The Museum’s collection of artworks was around 1510 when it first opened its doors.

There are currently around 7600 paintings in the museum’s collection, as well as over 1000 sculptures.

Some of these collections come from museums that have since closed, such as the Museo de la Trinidad (closed in 1872) and the Museo de Arte Moderno (closed in 1971).

The museum’s collection has grown thanks to a number of bequests, donations, and purchases.

6. Not All Artworks are Displayed 

The Museo Nacional del Prado has over 25,000 artworks, from sculptures and paintings to prints, drawings, and photographs.

This means the museum’s collection is so extensive that it cannot be displayed together.

Only 1/7th of the collection is displayed, while some supplies are donated to other museums and galleries temporarily.

7. Prado Museum was Once Known as the Royal Museum

prado musueum as royal palace
Image: Hotels.com

Following the death of Charles III, Ferdinand and Queen Isabel took control of Spain.

King Ferdinand was unsure what to do with the Royal Museum.

Queen Isabel persuaded the King to utilize the museum for paintings and sculptures.

After King Ferdinand and Queen Isabel remodeled it, it became the National Museum of Paintings and Sculptures.

It was eventually renamed the National Museum of Paintings and Sculpture, and then the Museo Nacional del Prado.

When it was nationalized in 1868, it was given its current name.

The Museum del Prado loosely translates to the Museum of the Meadow, indicating its former purpose as a museum of the natural sciences.

It was enlarged in the twentieth century to suit its growing collection.

8. It was Expanded to Accommodate its Collection

accommodate its collection
Image: Aawsat.com

An architectural fact about the Prado Museum is that it has been altered strategically several times to accommodate its vast collection.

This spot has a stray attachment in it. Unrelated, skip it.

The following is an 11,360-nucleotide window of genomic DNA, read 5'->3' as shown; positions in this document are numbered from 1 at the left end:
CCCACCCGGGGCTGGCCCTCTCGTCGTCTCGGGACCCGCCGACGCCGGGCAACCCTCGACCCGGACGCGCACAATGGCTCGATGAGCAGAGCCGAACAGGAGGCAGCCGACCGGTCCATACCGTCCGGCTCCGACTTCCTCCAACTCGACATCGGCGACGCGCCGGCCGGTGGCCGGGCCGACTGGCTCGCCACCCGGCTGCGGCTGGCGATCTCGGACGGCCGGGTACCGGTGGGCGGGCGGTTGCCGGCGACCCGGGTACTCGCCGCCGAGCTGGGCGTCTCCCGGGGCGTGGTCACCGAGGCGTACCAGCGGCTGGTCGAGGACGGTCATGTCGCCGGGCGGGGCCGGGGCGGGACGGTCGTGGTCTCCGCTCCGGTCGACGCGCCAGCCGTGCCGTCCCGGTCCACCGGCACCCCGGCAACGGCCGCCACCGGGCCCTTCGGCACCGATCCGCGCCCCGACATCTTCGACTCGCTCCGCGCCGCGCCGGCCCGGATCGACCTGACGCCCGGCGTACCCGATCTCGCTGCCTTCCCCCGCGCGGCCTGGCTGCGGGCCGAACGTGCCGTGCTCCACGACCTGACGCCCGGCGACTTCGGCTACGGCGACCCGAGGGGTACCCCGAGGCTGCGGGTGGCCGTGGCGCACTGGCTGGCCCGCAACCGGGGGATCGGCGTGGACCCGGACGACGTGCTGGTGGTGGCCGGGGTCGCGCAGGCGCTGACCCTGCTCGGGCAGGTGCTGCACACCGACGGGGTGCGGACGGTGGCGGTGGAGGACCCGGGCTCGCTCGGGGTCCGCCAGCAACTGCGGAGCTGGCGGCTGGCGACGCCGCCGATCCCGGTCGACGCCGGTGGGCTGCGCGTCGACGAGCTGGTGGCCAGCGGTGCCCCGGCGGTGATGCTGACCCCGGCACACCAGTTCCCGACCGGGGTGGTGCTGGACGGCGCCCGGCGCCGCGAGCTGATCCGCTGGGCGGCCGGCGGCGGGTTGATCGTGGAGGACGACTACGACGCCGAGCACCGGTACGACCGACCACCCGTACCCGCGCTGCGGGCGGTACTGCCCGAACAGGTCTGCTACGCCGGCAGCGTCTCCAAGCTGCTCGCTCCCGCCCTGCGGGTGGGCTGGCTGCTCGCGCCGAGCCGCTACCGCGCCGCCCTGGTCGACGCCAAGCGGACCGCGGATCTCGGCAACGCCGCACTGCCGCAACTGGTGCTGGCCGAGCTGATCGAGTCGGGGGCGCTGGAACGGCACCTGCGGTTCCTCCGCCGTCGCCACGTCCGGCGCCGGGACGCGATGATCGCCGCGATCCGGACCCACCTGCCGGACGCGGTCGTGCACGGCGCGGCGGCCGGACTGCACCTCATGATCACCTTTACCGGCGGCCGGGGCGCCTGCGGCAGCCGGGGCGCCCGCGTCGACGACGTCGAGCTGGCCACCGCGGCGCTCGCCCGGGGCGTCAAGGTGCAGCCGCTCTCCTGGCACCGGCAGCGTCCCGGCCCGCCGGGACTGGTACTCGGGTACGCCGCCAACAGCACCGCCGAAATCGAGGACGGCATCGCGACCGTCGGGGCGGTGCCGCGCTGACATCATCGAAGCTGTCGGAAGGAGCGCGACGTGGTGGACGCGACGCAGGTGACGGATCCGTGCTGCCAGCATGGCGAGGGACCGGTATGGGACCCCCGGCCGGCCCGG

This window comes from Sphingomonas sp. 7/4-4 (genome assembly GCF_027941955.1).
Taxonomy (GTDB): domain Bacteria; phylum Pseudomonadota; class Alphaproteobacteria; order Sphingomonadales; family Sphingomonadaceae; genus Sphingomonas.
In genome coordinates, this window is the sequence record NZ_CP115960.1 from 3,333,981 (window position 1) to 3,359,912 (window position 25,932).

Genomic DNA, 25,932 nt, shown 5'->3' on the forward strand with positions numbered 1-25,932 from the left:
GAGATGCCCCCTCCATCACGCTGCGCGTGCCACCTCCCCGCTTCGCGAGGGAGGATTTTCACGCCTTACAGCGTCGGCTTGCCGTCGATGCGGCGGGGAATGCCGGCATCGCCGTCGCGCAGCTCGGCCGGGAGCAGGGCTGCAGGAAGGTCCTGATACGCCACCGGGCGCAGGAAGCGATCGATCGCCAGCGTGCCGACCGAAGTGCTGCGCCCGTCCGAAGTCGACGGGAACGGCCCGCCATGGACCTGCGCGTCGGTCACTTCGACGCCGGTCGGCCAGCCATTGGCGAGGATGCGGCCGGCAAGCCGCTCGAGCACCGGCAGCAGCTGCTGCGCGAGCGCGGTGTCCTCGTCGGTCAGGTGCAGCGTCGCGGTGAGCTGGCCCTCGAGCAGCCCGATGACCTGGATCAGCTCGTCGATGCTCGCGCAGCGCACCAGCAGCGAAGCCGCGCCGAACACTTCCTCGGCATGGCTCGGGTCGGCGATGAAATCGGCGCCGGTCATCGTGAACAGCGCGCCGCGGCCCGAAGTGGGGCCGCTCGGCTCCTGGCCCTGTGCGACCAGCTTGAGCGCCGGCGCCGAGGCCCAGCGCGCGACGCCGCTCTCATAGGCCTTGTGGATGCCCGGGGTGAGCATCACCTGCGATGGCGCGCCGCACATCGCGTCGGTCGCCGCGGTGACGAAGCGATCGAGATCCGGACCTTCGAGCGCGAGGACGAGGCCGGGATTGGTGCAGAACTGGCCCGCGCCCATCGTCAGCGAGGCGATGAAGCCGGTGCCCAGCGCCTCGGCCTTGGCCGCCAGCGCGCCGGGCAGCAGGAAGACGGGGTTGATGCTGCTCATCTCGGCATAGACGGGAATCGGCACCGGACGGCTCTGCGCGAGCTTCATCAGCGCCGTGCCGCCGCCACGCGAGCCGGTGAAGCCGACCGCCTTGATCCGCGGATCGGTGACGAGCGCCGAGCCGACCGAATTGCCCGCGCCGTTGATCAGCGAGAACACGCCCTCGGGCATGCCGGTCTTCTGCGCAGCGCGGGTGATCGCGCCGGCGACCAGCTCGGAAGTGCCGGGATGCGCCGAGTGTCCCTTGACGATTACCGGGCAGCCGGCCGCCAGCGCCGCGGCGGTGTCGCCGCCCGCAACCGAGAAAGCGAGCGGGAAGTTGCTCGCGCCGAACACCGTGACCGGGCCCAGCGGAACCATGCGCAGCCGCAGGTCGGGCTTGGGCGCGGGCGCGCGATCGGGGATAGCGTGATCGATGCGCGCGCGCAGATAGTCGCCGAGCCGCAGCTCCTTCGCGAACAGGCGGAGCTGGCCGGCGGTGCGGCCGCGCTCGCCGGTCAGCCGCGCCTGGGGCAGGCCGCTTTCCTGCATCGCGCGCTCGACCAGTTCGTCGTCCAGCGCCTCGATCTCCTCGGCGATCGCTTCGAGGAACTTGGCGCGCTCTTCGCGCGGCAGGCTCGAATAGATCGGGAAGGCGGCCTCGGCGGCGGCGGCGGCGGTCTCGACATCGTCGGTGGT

As time passed, the museum’s collection grew, so an additional structure was built.

In the 1950s and 1960s, two new buildings, the Palacio de Villahermosa and the Casón del Buen Retiro, were introduced to the Prado campus for its extension.

In 2007, another new wing was designed by Rafael Monroe to enhance the museum’s modernization.

Even today, with more than 27,000 artworks, this famous attraction in Madrid is still growing, both architecturally and artistically.


What is an interesting fact about the Prado Museum?

The Prado Museum was reopened in 1819.

It was initially built as a natural science center, designed by the famous architect Juan de Villaneuva.

But after receiving encouragement from Queen Isabel, King Ferdinand converted it into an art museum.

Why was the Prado Museum built?

It was constructed to house the Natural History Cabinet after orders from King Charles III.

However, after years, the museum’s intent was changed to store Royal Spanish artworks for the public.

A Prado Museum fact is that it has expanded and upgraded its collection since then.

What is the most famous picture in the Prado Museum?

Las Meninas by Velázquez is probably the most popular painting at the Prado Museum.

It has the largest canvas made by a Serville painter and is more than 3 meters wide and 3 meters high.

Whose statue is in front of the Prado Museum?

The Statue of Velázquez (Madrid), in front of the museum’s main gate, is dedicated to Diego de Velázquez.

The statue is possibly the first artwork you will see at the Prado.

Featured Image: Nytimes.com